Tag Archives: Oscar Wilde

Getting into the Spirit

THE CANTERVILLE GHOST

Warwick Arts Centre, Coventry, Tuesday 18th December, 2018

 

Tall Stories bring Oscar Wilde’s novella to the stage in this breezy adaptation devised by the cast.  A quartet of music hall performers (a magician, a comic, a psychic, and the Chairman) enact the story, interspersing their acts between the scenes.  The Wilde and the music hall acts are given equal weight; it’s like we’re getting two shows in one – and there’s a reason for this, a reason for the outmoded music hall motif…But I’ll get to that.

Tom Jude amazes as Tom Artaud, the stage musician.  There’s a lot of stage magic in this production from sleight of hand to making things disappear, and it’s refreshing to behold first hand in this jaded, CGI world we live in.  Jude is also delightful as the disgruntled Sir Simon de Canterville, the eponymous ghost, and hilarious as the housekeeper almost collapsing under the weight of her own baggage.

Matt Jopling is young William Otis, and also a very physical comedian.  His act includes a foul-mouthed ventriloquist dummy, demonstrating Jopling’s well-honed skills, and a wicked sense of humour.  Like the stage magic, it’s a treat to see old-school ventriloquism performed so well and with an edge.

Lauren Silver is William’s twin, Olivia, and also an hilariously hammy stage psychic, retching when the spirits enter her, with her charlatanism on her sleeve – until her tricks work out, that is, and you can’t work out how she does it!

Steve McCourt, the Chairman, is mainly at the piano, but he also appears as the twins’ father, a crass salesman of household goods.  McCourt has a beautiful singing voice, especially when backed by gorgeous harmonies, provided by the other three.  The songs by Jon Fiber and Andy Shaw have a jaunty music-hall feel with clever lyrics, but also a melancholy touch.  The entire show has intimations of mortality running through it like lettering in seaside rock.  We are urged to enjoy the moment, to tell our stories well, so that we will be remembered…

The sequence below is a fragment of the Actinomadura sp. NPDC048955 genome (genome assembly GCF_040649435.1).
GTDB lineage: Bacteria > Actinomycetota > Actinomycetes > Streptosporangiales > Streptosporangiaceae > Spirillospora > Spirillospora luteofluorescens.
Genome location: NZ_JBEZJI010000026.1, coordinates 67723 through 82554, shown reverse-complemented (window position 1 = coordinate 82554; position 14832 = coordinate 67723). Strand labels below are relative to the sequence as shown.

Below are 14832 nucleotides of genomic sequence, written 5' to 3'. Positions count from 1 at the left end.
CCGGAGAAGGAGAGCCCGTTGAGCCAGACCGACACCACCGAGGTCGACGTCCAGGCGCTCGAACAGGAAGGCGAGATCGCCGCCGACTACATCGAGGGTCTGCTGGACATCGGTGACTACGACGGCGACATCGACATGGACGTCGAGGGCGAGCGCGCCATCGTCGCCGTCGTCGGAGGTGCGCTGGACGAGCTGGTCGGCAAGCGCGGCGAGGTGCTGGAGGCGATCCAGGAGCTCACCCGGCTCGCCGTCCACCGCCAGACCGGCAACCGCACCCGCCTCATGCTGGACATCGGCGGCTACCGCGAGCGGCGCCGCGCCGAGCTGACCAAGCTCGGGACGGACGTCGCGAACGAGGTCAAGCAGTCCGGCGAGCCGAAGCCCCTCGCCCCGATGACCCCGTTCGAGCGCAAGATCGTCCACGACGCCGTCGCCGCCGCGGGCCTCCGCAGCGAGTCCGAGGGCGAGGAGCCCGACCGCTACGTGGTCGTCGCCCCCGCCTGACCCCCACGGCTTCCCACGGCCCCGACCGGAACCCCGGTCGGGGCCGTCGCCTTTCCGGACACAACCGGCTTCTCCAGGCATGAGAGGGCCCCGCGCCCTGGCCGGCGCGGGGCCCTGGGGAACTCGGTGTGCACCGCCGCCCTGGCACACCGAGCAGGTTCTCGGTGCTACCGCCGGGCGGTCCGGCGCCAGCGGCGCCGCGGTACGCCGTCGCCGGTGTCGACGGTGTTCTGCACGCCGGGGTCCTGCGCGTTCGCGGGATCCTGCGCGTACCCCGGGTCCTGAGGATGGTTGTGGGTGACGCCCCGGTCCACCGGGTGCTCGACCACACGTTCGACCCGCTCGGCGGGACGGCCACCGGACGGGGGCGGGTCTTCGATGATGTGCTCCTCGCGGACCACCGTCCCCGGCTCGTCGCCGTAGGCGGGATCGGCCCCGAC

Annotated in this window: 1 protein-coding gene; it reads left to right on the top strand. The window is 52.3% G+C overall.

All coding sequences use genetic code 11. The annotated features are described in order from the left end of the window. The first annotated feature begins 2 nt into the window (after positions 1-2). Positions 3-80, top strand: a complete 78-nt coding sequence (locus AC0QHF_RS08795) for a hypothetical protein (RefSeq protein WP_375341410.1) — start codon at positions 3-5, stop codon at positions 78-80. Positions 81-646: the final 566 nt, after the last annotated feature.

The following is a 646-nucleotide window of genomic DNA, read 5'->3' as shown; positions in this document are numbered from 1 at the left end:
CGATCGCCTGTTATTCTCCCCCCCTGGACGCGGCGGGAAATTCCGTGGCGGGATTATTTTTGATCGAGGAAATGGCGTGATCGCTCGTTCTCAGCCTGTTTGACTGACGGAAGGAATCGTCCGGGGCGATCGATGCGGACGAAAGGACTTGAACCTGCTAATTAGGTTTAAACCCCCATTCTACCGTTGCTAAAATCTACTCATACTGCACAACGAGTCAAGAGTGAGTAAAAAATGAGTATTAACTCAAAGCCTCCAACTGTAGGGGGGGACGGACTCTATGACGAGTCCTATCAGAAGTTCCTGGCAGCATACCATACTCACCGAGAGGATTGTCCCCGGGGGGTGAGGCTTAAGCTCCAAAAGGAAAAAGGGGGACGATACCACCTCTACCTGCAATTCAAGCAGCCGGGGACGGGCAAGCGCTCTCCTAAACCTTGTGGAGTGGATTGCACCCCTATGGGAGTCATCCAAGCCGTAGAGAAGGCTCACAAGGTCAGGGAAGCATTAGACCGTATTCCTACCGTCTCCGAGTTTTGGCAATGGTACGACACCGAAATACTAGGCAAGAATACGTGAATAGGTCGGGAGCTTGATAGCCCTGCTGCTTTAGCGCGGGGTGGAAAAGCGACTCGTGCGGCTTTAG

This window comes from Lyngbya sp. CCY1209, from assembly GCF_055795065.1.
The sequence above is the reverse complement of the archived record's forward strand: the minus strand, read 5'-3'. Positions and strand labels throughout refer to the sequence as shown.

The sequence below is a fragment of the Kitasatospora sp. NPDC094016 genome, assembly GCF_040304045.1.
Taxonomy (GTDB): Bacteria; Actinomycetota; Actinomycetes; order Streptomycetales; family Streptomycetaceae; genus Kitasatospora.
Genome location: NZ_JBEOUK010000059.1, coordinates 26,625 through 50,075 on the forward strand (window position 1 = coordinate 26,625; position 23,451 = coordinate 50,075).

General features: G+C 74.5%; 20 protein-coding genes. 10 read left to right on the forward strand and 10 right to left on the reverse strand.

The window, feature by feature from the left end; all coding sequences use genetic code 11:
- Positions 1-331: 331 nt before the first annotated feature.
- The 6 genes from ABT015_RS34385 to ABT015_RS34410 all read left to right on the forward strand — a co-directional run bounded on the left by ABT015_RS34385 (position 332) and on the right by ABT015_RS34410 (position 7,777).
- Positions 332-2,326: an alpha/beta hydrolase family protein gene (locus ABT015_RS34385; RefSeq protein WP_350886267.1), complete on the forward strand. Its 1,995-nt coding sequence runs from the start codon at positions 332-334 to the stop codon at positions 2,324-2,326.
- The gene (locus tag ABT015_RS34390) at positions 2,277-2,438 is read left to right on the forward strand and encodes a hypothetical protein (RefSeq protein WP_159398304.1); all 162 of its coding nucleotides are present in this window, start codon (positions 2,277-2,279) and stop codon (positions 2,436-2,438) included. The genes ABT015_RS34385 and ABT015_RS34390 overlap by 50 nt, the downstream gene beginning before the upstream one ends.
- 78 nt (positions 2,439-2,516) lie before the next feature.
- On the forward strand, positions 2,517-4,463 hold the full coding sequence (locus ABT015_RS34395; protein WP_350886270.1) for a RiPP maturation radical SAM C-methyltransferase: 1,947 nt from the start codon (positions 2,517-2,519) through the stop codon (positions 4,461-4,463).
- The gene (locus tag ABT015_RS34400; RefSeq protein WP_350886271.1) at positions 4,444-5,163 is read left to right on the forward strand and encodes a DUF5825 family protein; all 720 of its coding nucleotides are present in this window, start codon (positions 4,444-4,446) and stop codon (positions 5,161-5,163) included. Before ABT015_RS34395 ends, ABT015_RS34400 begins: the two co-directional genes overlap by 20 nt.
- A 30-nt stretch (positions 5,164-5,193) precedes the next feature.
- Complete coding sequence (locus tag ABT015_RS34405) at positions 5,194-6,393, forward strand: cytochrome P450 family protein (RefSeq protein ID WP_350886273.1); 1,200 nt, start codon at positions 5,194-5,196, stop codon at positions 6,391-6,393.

Running in parallel to the Wilde story of the spectre with unfinished business, trying to clear his name for a murder he didn’t commit, is the story of the four music hall performers who have their own reasons for setting a record straight.  It ties the production up neatly and cleverly.

This is an utterly charming show, performed by appealing actors.  Using only a simple set of doors and curtains, they conjure up both the music hall stage and Canterville Hall.  The direction (by Olivia Jacobs and Toby Mitchell) keeps things slick and fluid, capitalising on the actors’ physicality and a host of sound effects to add to the humour of the presentation.

A well-crafted, beautiful bauble of a show, it’s not for the little ones, but families with older kids will be tickled and enchanted.  I loved it.

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Stubborn stain! Matt Jopling, Tom Jude, Steve McCourt, and Lauren Silver

 

 

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Seaside Sauce

HABEAS CORPUS

Bear Pit Theatre, Stratford upon Avon, Friday 16th March, 2018

 

Alan Bennett’s curious farce from the early 1970s doesn’t feel like an Alan Bennett.  The cosy, Northern bleakness of his bathos is not present in this early work, in which he strives to dazzle with his intelligence at the expense of character development.  A farce needs a light touch to make its contrivances palatable; Bennett peppers his with dark observations about mortality amid all the libido-driven incidents and misunderstandings.  The play sounds very much like a Joe Orton.

Vanessa Comer gives her production a decidedly seaside postcard appeal: bathing huts and bunting serve as the setting, and the performance style is very much end-of-the-pier revue.  The cast adopt a larger-than-life style to suit the excesses of their characters – ciphers, by and large, with their individual lusts and longings driving their actions.

Niki Baldwin kicks things off as charwoman-cum-narrator-cum-host, Mrs Swabb, an impudent but charming presence – a working class character bemused by the goings-on of this middle-class mob.  Pamela Hickson is pitch perfect as the frustrated Mrs Wicksteed, neglected by her husband, flitting between deadpan and melodramatic posturing.  As her husband, Dr Wicksteed, Peter Ward can afford to be more exaggerated in his lechery, to increase the contrast between his professional and his personal demeanours.  Kathy Buckingham is a hoot as lonely spinster Connie, proudly sporting her mail-order mammaries – the triggers for incidences of mistaken identity.  After a bit of a flustered start, David Draper’s Sir Percy provides some funny moments with his trousers down.  Abi Deehan is sweetly conniving as young Felicity, hoping to trap a man into marrying her and legitimise the child she is carrying, but for me, the most consistent and developed characterisation of the show comes from Nathan Brown as the Wicksteed’s weedy, spotty, hypochondriac son, Dennis – an Emo Phillips lookalike, the antithesis of the dashing young hero!